UN to devp environment-friendly refrigeration tech
New Delhi, Oct 23: Abundant sunlight in developing countries will now enable manufacturers to make refrigerators that do not produce ozone depleting gases by their operation.
The new refrigeration technique, called SolarChill, would be used in making vaccine coolers for remote areas without or with very negligible supply of electricity.
This will give a much needed boost to public health programmes, due to lack of cooling, vaccines supplied to such areas often become unfit to be administered to patients.
The machines would operate on solar energy, using environmentally-safe refrigerants, bypassing the use of lead batteries and can also be plugged into the electricity grid.
The technology is publicly-owned and will soon be freely available for any company in the world interested in producing the units.
Once it receives the WHO approval, partners will work with interested refrigerator manufacturers, Ministries of Health and Environment and other foundations in order to commercialise it and send it across the globe.
The innovative refrigeration technology developed by an alliance of seven international organisations, NGOs and the private sector has won the prestigious 2006 Cooling Industry Awards in the category "Environmental Pioneer" for refrigeration.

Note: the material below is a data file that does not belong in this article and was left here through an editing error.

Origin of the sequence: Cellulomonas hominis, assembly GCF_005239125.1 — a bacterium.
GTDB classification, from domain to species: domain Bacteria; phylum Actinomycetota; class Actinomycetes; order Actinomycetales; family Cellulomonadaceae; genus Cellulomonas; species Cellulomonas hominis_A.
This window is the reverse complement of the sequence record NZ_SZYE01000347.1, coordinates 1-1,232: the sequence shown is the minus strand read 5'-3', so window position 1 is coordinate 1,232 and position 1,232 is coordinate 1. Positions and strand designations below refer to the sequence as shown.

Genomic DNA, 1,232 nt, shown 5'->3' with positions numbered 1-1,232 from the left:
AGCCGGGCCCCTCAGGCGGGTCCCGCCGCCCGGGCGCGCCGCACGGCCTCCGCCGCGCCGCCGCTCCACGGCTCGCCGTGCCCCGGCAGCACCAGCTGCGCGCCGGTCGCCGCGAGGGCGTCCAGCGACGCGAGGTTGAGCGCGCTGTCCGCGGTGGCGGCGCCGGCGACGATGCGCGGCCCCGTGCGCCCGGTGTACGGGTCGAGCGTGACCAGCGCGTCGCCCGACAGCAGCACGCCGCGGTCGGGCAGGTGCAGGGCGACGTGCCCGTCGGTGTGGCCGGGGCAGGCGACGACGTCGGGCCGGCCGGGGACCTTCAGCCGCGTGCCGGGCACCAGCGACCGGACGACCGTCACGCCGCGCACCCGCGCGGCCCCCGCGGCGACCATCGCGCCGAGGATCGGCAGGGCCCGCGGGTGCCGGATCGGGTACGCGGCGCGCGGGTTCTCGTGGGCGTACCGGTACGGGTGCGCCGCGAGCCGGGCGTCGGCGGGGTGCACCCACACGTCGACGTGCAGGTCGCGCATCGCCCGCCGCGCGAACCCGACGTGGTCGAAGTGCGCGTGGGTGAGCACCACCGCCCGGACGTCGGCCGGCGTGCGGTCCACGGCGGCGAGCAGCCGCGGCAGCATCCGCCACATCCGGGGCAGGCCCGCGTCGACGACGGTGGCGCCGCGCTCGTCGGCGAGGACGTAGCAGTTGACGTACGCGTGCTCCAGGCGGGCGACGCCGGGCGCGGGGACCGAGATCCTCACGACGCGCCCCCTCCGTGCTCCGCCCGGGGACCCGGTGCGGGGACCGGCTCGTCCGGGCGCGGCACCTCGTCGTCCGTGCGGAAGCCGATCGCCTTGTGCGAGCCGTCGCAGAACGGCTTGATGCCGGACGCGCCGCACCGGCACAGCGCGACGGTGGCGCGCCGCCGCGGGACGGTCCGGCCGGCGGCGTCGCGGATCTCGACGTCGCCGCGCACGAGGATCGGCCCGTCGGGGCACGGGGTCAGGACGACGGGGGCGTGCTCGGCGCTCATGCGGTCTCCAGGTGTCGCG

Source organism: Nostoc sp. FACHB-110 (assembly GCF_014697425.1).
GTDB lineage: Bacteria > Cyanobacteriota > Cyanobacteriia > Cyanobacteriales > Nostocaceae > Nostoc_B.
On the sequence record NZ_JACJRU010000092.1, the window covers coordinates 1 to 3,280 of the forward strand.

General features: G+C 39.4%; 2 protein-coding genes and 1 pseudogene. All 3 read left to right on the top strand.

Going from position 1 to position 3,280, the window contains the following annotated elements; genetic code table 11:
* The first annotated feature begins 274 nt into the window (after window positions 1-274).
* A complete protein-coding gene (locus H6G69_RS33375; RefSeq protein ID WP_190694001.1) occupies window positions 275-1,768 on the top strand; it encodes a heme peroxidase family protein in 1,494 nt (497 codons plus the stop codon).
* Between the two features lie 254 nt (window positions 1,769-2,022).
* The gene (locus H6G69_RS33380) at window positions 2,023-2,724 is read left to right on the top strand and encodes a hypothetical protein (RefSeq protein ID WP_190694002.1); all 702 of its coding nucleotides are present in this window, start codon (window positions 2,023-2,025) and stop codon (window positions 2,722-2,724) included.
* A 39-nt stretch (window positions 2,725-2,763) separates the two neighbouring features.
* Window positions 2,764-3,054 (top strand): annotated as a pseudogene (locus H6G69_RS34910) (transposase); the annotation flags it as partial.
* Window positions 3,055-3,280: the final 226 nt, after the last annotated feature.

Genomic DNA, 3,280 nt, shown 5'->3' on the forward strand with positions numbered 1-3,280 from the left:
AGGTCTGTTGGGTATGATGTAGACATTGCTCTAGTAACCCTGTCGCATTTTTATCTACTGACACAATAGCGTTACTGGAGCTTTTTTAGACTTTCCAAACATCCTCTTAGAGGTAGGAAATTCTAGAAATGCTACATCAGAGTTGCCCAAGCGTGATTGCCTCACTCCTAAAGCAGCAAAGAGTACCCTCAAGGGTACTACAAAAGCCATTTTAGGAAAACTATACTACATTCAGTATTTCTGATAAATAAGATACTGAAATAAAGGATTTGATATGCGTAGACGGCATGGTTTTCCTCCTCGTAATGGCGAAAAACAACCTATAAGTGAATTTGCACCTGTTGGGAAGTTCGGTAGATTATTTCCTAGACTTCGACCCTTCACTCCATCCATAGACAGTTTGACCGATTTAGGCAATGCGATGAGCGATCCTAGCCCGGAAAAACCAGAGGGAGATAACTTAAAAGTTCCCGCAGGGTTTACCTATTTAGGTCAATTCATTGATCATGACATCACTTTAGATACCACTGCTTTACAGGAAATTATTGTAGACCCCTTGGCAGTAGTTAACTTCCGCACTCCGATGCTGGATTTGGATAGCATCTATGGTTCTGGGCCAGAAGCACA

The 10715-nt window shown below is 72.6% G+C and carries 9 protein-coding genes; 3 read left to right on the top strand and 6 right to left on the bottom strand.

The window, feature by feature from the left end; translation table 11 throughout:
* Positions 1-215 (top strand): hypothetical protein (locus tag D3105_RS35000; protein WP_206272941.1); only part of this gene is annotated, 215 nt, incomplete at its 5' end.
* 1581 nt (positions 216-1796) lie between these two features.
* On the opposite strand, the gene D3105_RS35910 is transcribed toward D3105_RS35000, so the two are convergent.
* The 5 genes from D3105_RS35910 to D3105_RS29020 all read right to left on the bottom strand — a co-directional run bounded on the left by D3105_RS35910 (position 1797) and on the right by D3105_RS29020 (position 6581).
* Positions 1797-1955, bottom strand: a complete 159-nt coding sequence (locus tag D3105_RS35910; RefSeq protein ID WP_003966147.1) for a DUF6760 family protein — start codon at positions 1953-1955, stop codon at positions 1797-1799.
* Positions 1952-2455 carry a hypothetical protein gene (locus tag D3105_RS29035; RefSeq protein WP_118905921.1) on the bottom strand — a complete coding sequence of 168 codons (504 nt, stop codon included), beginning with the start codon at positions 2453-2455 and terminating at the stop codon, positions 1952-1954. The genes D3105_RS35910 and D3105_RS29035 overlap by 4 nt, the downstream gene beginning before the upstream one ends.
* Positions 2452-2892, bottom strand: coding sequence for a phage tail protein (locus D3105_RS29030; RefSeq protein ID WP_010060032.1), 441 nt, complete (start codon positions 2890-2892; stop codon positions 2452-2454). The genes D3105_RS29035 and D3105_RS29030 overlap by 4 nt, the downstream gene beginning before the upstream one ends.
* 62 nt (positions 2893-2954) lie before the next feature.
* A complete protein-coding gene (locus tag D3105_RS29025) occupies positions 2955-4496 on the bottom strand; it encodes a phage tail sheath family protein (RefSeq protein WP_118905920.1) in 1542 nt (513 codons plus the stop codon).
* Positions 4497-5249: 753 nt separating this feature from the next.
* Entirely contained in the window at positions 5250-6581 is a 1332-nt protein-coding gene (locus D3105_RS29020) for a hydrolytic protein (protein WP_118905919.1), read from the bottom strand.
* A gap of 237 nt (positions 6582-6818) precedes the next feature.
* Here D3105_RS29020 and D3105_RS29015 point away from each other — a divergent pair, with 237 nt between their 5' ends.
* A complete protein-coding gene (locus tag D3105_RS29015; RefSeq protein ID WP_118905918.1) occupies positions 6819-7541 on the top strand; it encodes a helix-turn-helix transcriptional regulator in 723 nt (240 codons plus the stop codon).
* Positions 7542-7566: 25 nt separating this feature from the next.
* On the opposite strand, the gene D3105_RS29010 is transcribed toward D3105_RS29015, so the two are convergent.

The partners in the 'SolarChill Vaccine Cooler&Refrigerator Project' are the United Nations Environment Programme (UNEP), Greenpeace International, United Nations Childrens Fund (UNICEF), World Health Organisation (WHO), GTZ Proklima, Programmes for Appropriate Technologies in Health (PATH) and the Danish Technological Institute.
Organised annually by RAC magazine in the United Kingdom, the Cooling Industry Awards recognise developments of new technology and approaches that protect the environment.
The SolarChill Project was one of 12 winners, alongside some of the world's biggest retailers, major end-users, and refrigeration professionals.
Mr Rajendra Shende, Head of UNEP's OzonAction Branch, which is one of the prime movers of the SolarChill project, said he firmly believes that it is not necessary to return to the 'caves' to protect the environment as some may think.
''We can use modern technology with innovative techniques that are environment-friendly, pro-poor, health-focussed and pro-development at the same time,'' he added.
He said successful public health programmes rely on supply of high-quality vaccines that need continuous cooling to remain effective.
Many regions in the world with non-existent, inadequate or intermittent electricity supply cannot provide the required constant refrigeration, known as the 'cold chain', resulting in millions of dollars of spoiled vaccines each year or in a total absence of vaccination programs, he said adding, SolarChill will help remedy this.
SolarChill project is a multi-partner, public-private initiative contributes to the implementation of the United Nations Millennium Development Goals, specifically reducing child mortality, ensuring environmental sustainability and developing a global partnership.
Mr Shinde was recently here to take part in the World Ozone day programmes.